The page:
Next you need to get the healing process going by rectifying any of the contributing factors and giving the body the tools with which to repair. Once that process has begun then you can begin to wean off the PPIs very slowly. I can’t emphasize that enough. If you want to succeed you need to have patience, particularly if you have been on them for more than a couple of months.

The longer you have been on PPIs the slower you will probably have to go!

The problem is it can be hard to stop using acid inhibitors (PPIs) due to rebound hyperactivity, a phenomenon where after using a PPI for as little as 2 months, when you stop them suddenly, the stomach produces more stomach acid than prior to using the drugs.  

Dr. Shoshana J. Herzig of Beth Israel Deaconess Medical Center in Boston says, “Studies have shown that once you’re on them, it’s hard to stop taking them, it’s almost like an addiction. PPIs work by blocking the production of acid in the stomach, but the stomach revs up production of acid-making cells. You get excess growth of those cells in the stomach, so when you unblock production, you have more of the acid-making machinery.”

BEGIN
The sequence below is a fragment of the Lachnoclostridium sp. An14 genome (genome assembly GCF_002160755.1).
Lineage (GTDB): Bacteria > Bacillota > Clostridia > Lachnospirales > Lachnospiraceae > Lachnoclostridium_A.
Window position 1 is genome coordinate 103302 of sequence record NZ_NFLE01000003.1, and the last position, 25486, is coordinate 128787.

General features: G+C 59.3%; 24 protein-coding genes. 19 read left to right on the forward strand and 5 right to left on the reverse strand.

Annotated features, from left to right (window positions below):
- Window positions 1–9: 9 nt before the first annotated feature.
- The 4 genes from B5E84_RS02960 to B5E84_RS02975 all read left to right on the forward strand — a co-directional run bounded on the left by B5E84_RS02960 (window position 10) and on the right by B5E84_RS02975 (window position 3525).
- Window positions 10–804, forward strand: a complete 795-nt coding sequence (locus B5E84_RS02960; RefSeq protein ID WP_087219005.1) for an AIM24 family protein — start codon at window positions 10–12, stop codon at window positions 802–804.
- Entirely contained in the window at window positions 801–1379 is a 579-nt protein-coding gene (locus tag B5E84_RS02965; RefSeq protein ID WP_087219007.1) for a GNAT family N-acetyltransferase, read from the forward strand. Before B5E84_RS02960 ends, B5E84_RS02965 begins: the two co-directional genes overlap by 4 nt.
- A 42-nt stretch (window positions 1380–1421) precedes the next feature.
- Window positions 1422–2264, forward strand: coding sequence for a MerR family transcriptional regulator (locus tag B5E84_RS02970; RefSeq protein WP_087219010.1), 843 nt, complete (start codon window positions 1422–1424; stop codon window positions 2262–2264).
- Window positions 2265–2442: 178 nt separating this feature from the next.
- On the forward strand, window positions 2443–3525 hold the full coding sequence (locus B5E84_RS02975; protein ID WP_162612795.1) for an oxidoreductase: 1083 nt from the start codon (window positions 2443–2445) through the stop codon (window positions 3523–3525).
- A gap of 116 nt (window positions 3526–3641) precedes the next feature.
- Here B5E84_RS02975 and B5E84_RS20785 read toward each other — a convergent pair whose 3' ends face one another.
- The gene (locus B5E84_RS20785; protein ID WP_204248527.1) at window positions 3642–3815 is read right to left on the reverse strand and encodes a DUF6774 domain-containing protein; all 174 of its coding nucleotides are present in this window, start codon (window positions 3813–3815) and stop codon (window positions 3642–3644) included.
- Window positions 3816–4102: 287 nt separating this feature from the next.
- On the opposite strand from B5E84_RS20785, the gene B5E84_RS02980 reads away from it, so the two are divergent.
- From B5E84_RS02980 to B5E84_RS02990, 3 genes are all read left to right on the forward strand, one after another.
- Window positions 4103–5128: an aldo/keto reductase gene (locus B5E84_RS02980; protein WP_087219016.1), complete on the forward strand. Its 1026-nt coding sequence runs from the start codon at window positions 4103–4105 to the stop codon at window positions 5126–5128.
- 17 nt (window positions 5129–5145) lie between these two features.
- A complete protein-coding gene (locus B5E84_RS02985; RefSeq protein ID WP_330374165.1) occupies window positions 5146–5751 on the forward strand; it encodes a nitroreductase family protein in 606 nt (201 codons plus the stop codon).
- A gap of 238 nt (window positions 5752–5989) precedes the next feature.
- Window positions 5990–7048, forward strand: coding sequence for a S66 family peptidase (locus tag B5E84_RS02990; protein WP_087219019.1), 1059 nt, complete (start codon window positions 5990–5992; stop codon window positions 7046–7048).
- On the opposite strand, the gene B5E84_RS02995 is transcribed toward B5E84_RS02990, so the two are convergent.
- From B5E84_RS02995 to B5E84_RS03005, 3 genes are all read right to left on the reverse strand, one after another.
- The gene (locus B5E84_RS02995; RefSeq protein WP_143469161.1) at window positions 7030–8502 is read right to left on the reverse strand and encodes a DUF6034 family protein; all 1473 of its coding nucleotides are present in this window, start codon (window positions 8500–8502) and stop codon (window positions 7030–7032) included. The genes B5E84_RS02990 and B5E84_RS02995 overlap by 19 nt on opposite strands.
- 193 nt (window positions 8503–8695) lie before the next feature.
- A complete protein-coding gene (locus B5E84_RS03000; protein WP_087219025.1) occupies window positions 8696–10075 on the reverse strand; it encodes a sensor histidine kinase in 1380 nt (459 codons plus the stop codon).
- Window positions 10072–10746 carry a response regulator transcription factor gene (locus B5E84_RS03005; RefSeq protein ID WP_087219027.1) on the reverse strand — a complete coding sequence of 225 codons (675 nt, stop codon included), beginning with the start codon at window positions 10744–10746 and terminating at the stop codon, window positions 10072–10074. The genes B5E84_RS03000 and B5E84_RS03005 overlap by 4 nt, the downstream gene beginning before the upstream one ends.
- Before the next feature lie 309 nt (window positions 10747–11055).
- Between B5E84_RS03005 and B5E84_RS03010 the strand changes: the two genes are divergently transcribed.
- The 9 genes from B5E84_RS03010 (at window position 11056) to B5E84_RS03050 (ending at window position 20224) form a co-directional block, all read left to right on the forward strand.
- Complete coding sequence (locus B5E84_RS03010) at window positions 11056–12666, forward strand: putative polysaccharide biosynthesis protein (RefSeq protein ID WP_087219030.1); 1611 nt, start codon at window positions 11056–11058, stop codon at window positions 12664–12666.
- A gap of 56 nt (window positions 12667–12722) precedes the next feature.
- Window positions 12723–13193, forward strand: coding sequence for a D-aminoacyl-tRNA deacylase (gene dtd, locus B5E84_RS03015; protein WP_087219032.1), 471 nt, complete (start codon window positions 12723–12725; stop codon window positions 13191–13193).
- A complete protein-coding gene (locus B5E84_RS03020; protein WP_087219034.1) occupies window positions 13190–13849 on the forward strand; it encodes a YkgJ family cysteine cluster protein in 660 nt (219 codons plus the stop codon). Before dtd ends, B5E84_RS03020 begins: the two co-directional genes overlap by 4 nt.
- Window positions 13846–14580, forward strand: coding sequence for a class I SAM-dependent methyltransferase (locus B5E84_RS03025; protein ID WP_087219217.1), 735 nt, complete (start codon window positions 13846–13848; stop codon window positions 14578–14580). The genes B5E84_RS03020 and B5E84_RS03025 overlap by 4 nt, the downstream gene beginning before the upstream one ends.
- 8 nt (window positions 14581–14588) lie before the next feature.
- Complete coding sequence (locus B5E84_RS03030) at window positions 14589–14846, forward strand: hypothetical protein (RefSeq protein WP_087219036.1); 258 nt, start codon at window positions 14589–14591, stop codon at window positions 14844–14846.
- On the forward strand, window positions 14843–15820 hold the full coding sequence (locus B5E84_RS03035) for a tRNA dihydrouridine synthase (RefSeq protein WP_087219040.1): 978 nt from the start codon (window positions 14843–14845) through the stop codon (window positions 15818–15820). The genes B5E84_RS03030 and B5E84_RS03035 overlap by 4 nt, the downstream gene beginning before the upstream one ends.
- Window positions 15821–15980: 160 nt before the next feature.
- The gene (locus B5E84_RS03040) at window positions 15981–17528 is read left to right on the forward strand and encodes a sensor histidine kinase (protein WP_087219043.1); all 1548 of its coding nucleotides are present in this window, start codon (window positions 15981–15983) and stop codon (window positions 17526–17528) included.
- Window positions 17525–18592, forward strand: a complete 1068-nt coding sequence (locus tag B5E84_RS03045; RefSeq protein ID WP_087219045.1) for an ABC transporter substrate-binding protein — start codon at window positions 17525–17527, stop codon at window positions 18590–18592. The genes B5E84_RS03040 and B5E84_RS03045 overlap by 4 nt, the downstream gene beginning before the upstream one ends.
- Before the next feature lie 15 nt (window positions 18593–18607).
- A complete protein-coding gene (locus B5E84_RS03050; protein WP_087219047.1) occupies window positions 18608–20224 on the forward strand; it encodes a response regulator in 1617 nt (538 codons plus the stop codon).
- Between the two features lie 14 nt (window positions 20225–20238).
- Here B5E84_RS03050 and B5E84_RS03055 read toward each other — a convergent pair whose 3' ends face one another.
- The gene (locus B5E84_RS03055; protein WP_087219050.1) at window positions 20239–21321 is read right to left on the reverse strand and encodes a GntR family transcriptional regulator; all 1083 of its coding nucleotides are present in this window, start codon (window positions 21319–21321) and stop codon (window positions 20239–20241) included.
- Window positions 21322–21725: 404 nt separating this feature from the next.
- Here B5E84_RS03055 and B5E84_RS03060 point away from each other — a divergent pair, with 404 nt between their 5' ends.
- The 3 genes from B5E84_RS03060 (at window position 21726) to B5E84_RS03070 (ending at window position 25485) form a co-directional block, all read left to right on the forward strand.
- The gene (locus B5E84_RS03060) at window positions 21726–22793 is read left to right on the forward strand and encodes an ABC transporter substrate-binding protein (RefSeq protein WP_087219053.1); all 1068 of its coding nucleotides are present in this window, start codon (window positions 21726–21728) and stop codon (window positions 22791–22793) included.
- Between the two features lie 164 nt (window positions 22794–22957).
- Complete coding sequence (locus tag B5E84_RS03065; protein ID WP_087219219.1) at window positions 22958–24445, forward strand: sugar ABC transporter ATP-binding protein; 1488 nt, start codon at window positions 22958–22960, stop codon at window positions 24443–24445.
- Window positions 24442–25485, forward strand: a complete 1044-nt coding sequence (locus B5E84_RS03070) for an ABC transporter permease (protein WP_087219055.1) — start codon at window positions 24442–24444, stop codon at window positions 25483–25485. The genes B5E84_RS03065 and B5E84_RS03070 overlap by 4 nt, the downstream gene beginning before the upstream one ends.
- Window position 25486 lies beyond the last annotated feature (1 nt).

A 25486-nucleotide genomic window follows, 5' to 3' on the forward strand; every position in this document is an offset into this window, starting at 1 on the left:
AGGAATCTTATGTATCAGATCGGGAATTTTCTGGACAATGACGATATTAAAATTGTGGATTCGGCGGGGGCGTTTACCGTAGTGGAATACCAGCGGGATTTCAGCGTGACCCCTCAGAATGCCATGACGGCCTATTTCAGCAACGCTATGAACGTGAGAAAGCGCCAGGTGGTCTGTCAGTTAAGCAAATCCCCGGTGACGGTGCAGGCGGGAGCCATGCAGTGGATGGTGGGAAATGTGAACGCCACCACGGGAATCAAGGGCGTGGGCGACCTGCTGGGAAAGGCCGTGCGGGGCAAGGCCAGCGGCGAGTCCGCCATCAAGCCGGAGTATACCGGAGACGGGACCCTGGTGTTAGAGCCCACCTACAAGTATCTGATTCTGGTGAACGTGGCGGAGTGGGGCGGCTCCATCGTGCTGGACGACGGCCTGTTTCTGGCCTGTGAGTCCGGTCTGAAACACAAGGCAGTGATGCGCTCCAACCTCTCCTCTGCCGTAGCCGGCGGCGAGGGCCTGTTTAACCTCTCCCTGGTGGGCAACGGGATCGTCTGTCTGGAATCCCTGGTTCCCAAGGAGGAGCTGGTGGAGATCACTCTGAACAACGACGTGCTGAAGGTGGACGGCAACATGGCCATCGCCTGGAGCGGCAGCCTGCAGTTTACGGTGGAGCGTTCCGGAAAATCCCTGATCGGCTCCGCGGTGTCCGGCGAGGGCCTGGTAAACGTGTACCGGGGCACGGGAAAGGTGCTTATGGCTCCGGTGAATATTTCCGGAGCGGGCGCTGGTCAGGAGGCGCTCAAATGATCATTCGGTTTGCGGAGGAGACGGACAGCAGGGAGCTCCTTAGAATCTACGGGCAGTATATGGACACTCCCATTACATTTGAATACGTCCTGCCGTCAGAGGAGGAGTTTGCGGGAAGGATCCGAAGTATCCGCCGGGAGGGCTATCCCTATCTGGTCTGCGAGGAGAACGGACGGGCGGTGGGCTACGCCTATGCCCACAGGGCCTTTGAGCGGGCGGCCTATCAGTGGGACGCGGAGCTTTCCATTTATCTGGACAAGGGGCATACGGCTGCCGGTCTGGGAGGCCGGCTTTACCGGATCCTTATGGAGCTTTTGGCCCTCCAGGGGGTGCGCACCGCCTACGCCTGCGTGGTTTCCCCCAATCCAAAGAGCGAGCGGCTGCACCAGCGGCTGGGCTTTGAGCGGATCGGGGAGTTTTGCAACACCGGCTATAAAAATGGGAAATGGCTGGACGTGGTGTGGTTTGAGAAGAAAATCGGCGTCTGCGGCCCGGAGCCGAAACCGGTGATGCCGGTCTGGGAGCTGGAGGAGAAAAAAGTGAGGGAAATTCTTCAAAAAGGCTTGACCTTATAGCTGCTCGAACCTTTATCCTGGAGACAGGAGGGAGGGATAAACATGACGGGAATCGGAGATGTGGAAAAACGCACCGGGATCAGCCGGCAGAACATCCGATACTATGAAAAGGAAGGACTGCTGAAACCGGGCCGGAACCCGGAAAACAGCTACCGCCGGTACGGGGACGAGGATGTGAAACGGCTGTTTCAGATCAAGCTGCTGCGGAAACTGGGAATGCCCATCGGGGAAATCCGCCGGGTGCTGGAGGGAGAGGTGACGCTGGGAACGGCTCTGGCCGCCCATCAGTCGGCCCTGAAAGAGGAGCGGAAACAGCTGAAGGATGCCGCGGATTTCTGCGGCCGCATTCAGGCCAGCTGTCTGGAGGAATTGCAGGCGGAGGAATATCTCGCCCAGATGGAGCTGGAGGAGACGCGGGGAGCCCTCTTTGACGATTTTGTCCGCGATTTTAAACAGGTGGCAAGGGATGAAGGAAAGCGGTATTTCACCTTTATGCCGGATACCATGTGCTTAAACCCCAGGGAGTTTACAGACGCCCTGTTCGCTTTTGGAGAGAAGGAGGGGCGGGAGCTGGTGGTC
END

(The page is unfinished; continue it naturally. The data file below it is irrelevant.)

To begin the weaning process you to stop taking omeprazole 1 x a week and continue your regular dose as usual. Do this for 1-2 weeks. If no symptoms occur then stop 2 days a week, spaced apart, and then keep weaning slowly at the pace your body can handle until you are completely off. If symptoms increase, GO Slower!  Some doctors are suggesting substituting Zantac (an H2 blocker) for the omeprazole on the days you are stopping as it is easier to wean off later on. H2 blockers target a substance called histamine so your stomach makes less acid.

Before even attempting to decrease your PPI you need to:

  1. Change your eating habits and your diet. Don’t eat large meals or lie down right after a meal. Don’t woof down you meal, eat slowly and chew well. Don’t skip meals. Keep you meals light and preferably non-acidic, non-fatty, low in spice. Coffee is very acidic even if decaffeinated and tea or alcohol can be problematic too. Don't eat your evening meal too late and don’t snack after your evening meal. Don’t eat raw vegetables or fruits at night they are harder to digest
  2. Take Digest Gold (Enzymedica) with every meal helps to process foods appropriately and improve digestive function.
  3. Have regular easy bowel movements every day. If not constipation backs up the plumbing.
  4. Stress can be a significant contributor to acid production in the stomach. So learn relaxation techniques or try chamomile tea a few times a day to d-stress.
  5. Many medications such as Aspirin, ibuprofen, some blood pressure medications or medications for osteoporosis cause acid reflux. Natural solutions for them may be helpful to decrease the need for them.

Natural Remedies that can help: